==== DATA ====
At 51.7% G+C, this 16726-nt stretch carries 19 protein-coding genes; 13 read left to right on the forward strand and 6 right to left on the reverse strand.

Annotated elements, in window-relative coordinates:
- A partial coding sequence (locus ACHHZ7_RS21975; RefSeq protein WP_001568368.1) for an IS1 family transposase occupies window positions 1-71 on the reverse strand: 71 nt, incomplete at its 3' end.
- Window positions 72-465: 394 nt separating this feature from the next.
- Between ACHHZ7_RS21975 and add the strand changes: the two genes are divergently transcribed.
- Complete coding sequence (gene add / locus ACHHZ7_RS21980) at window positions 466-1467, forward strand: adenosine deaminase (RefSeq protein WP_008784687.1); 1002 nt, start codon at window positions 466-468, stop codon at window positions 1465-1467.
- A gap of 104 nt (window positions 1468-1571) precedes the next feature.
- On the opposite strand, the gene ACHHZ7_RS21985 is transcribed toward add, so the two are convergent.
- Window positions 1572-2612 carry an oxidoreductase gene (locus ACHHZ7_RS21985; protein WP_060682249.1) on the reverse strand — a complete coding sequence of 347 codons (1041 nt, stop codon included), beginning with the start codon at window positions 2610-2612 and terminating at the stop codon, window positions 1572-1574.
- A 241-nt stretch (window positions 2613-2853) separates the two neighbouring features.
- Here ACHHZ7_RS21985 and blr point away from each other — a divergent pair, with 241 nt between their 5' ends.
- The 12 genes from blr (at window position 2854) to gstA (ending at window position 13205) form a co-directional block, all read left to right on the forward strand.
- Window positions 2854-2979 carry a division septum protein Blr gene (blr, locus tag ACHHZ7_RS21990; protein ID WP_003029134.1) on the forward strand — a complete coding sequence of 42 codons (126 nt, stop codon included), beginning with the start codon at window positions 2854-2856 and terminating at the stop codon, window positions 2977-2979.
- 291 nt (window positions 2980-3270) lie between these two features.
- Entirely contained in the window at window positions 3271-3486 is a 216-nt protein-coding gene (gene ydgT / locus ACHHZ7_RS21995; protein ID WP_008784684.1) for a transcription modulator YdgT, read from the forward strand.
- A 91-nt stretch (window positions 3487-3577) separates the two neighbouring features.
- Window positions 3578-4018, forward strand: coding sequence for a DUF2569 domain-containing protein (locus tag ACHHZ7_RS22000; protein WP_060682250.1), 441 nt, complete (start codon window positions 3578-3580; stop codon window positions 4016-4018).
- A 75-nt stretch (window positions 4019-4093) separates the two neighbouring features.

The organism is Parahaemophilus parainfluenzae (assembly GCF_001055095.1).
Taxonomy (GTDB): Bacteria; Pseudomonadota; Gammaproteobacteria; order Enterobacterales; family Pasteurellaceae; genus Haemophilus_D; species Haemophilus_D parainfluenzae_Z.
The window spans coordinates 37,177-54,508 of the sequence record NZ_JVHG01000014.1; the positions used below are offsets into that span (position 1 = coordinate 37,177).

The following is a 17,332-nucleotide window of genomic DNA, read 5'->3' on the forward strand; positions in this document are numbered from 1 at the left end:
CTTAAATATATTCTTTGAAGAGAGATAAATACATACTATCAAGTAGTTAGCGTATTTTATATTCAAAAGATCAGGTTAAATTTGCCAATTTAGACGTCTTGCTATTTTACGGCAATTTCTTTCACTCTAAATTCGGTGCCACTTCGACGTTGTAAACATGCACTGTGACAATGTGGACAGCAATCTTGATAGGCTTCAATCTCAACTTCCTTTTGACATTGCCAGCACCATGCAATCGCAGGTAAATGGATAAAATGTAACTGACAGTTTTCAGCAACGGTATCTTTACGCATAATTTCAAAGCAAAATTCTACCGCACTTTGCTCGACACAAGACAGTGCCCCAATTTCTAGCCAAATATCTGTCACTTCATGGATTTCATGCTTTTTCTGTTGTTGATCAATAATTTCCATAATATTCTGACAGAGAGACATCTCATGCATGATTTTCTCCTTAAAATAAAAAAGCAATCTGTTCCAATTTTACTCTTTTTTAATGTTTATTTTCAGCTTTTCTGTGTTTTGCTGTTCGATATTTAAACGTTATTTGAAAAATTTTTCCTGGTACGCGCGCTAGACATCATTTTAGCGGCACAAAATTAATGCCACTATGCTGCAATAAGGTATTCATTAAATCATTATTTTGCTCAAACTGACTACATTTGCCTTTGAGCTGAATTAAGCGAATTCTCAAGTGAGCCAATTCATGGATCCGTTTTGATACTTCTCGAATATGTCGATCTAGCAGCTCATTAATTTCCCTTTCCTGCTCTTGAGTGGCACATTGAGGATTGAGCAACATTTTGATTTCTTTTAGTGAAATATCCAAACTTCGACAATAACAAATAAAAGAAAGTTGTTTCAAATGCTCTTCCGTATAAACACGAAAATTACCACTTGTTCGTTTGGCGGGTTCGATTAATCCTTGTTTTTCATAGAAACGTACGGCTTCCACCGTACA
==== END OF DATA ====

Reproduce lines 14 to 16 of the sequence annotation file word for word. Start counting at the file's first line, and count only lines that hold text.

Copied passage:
- 291 nt (window positions 2980-3270) lie between these two features.
- Entirely contained in the window at window positions 3271-3486 is a 216-nt protein-coding gene (gene ydgT / locus ACHHZ7_RS21995; protein ID WP_008784684.1) for a transcription modulator YdgT, read from the forward strand.
- A 91-nt stretch (window positions 3487-3577) separates the two neighbouring features.